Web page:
The single experimental Douglas X-3, called the Stilletto because of its knife-like shape, was built to test the effects of high temperatures induced by high speeds on an aircraft, to investigate the use of new materials such as titanium, and to explore new construction techniques.
Major Charles E. Yeager, who was the first pilot to exceed the speed of sound, was part of the inspection team for the Stiletto mockup. The unusual aircraft had a long, tapered nose, which contained most of its 1,200 pounds of instrumentation, and tiny wings. The two engines were side by side in the fuselage, and the pilot's downward ejector seat in the pressurized cockpit also operated as an electronically controlled lift.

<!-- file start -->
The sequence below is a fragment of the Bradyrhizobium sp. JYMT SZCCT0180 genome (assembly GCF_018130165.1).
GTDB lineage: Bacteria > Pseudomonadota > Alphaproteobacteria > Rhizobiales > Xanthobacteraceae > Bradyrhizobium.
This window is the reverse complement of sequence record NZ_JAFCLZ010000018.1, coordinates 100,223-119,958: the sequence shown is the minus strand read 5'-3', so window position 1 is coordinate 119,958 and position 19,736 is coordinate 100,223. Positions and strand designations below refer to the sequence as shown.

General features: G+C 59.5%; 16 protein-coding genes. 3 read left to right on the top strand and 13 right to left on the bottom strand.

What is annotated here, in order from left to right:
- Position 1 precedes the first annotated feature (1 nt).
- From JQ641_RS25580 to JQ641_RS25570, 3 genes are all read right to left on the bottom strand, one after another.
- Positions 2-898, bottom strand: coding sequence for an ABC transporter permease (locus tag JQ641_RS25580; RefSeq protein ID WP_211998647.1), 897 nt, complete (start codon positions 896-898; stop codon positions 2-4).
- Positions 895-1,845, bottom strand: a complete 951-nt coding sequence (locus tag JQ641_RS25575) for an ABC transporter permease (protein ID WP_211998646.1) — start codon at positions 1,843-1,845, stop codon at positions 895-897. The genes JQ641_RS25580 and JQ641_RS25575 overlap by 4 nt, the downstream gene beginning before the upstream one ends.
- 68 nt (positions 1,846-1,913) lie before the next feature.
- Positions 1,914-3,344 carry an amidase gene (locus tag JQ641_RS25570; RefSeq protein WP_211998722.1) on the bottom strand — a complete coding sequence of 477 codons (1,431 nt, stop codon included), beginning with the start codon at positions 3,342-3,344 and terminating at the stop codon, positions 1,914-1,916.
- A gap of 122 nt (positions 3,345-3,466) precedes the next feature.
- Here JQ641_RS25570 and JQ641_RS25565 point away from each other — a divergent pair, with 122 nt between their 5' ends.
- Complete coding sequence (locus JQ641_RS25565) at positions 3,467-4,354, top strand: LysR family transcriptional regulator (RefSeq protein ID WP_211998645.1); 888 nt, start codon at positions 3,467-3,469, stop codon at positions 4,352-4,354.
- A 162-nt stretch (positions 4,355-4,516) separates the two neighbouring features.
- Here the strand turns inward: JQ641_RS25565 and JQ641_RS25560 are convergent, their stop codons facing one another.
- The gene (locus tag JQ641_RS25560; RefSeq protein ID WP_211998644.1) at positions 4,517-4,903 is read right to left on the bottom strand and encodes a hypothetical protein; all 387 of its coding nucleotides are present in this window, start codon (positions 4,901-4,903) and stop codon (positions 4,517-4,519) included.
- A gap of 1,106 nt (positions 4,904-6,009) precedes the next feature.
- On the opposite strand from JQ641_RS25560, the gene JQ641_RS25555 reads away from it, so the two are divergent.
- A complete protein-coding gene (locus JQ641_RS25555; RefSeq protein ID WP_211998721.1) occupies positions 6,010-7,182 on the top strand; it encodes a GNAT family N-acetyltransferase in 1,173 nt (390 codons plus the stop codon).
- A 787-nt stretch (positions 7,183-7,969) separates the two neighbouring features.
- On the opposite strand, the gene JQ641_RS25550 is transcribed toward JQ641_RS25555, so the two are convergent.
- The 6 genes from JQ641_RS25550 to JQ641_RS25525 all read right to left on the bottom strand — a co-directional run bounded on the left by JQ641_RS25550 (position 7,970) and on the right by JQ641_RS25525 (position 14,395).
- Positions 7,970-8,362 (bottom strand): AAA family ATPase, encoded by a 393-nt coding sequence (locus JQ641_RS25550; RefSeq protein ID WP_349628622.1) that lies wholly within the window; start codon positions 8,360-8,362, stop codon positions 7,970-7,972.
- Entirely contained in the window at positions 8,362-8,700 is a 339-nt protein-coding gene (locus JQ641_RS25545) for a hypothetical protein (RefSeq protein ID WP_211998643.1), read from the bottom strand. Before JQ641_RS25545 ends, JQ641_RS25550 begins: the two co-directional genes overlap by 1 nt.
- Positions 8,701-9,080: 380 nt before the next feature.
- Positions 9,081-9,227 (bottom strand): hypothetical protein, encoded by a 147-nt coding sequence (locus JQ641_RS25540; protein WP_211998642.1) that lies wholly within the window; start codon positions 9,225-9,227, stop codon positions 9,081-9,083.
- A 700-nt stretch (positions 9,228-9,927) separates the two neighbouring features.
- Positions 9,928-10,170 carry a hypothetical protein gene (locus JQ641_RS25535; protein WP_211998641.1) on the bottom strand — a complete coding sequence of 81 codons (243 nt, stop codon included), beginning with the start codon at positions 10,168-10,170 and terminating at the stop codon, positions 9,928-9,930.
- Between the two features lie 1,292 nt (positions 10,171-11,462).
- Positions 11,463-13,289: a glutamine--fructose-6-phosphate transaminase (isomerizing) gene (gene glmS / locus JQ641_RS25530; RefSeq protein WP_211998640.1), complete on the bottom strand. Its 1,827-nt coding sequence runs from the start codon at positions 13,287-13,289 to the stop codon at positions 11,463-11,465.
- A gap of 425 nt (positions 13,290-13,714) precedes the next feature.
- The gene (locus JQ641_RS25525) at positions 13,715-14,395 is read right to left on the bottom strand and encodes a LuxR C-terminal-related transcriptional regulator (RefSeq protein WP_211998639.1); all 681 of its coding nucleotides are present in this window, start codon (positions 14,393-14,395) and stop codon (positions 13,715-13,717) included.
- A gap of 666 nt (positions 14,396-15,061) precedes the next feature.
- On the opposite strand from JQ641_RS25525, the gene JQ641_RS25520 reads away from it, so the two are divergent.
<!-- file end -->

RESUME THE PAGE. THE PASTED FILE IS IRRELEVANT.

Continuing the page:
Although the aircraft never reached the speeds it was designed for, it contributed greatly to the development of high-speed aircraft. Data obtained with the X-3 was distributed throughout the U.S. aviation industry.
In 1956, the X-3 found its resting place at the U.S. Air Force Museum.
||Sept. 20, 1952
||22 feet 8 inches
||66 feet 9 inches
||12 feet 6 inches
||22,400 pounds (max.)
||Two 3,370-pound-thrust (4,900-pound-thrust with afterburner) Westinghouse J34s